20140609-152830-55710494.jpg

Elsewhere our poet warns/invites us: “The nightmare begins over there, right there. / Further up, down, everything’s part of the / nightmare. Don’t stick your hand in that urn. Don’t / stick your hand in that hellish vase.” Reading the poem forces us to stick our hand in the vase.

If Bolaño seems occasionally melodramatic in his poems, a thrall to Baudelaire, he’s also keenly aware of it, even this early in his career. A twinning of irony and earnestness characterizes Bolaño’s writing, a savage self-reflexive humor that doesn’t necessarily reveal itself on first reading. When he begins a poem about a lost love, “Go to hell, Roberto, and remember you’ll never stick it in again,” the sentiment is simultaneously tragic and comic, the kind of personal confession that connects to the reader’s own experiences. “To be honest I don’t remember much now,” our narrator confides near the end, before the devastating conclusion, “She loved me forever / She crushed me.”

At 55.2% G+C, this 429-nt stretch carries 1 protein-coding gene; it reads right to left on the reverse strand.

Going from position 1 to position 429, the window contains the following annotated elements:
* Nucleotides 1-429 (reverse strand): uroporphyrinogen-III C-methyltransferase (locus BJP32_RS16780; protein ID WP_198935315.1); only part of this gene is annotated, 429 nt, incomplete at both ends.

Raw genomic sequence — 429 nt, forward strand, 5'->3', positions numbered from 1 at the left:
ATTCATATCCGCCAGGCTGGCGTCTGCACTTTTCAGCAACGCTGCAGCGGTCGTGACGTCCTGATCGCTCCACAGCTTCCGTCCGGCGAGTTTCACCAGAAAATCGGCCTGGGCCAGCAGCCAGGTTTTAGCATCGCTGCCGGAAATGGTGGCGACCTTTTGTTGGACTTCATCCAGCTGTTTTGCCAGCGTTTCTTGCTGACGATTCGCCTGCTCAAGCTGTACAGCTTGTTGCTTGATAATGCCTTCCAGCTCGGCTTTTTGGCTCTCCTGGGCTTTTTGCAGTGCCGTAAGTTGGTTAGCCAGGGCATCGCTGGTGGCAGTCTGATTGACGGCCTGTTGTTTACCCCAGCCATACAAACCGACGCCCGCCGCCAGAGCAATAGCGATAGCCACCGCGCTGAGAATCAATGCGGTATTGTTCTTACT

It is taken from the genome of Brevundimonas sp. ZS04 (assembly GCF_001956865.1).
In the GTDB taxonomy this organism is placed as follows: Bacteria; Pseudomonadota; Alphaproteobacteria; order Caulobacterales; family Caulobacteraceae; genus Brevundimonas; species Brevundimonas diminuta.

For Bolaño though, what’s perhaps most crushing is the loss of literature:

20140609-161756-58676319.jpg

And yet Bolaño sticks his arm into the vase, walks out over the chasm, dares for his poems to perhaps earn the right to be one of those “loose sentences, traces . . . fragments” that may survive.

In the very early poem “Work,” Bolaño romanticizes his own literary posterity:

Poetry that might champion my shadow in days to come

when I’ll be just a name not the man who wandered

with empty pockets, worked in slaughterhouses